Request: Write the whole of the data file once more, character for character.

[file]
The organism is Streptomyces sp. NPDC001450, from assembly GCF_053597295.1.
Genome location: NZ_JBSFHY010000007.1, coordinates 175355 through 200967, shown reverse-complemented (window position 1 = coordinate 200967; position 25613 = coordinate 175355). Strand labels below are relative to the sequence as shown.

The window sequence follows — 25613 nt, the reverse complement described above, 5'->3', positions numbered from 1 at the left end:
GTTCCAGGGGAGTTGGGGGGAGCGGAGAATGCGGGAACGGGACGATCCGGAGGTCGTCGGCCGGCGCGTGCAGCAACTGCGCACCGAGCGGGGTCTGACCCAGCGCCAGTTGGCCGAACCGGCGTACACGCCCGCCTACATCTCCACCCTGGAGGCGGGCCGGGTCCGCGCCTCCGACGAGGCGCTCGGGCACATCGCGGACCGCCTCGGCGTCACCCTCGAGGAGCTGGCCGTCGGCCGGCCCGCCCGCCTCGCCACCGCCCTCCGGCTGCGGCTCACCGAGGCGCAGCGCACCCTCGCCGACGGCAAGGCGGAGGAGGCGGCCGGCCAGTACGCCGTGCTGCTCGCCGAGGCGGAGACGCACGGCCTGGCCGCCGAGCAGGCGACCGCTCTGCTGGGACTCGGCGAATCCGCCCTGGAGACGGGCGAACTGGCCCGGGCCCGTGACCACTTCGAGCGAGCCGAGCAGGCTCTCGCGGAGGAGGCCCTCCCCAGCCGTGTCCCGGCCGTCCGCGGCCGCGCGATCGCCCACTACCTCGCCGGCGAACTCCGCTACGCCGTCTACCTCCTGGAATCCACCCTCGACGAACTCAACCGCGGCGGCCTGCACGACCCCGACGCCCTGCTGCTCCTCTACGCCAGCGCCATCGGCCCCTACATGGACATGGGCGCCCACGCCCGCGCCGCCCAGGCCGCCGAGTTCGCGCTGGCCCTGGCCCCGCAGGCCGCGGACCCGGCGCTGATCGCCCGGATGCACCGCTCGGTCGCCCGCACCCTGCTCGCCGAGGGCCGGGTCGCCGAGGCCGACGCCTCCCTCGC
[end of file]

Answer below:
The organism is Streptomyces sp. NPDC001450, from assembly GCF_053597295.1.
Genome location: NZ_JBSFHY010000007.1, coordinates 175355 through 200967, shown reverse-complemented (window position 1 = coordinate 200967; position 25613 = coordinate 175355). Strand labels below are relative to the sequence as shown.

The window sequence follows — 25613 nt, the reverse complement described above, 5'->3', positions numbered from 1 at the left end:
GTTCCAGGGGAGTTGGGGGGAGCGGAGAATGCGGGAACGGGACGATCCGGAGGTCGTCGGCCGGCGCGTGCAGCAACTGCGCACCGAGCGGGGTCTGACCCAGCGCCAGTTGGCCGAACCGGCGTACACGCCCGCCTACATCTCCACCCTGGAGGCGGGCCGGGTCCGCGCCTCCGACGAGGCGCTCGGGCACATCGCGGACCGCCTCGGCGTCACCCTCGAGGAGCTGGCCGTCGGCCGGCCCGCCCGCCTCGCCACCGCCCTCCGGCTGCGGCTCACCGAGGCGCAGCGCACCCTCGCCGACGGCAAGGCGGAGGAGGCGGCCGGCCAGTACGCCGTGCTGCTCGCCGAGGCGGAGACGCACGGCCTGGCCGCCGAGCAGGCGACCGCTCTGCTGGGACTCGGCGAATCCGCCCTGGAGACGGGCGAACTGGCCCGGGCCCGTGACCACTTCGAGCGAGCCGAGCAGGCTCTCGCGGAGGAGGCCCTCCCCAGCCGTGTCCCGGCCGTCCGCGGCCGCGCGATCGCCCACTACCTCGCCGGCGAACTCCGCTACGCCGTCTACCTCCTGGAATCCACCCTCGACGAACTCAACCGCGGCGGCCTGCACGACCCCGACGCCCTGCTGCTCCTCTACGCCAGCGCCATCGGCCCCTACATGGACATGGGCGCCCACGCCCGCGCCGCCCAGGCCGCCGAGTTCGCGCTGGCCCTGGCCCCGCAGGCCGCGGACCCGGCGCTGATCGCCCGGATGCACCGCTCGGTCGCCCGCACCCTGCTCGCCGAGGGCCGGGTCGCCGAGGCCGACGCCTCCCTCGC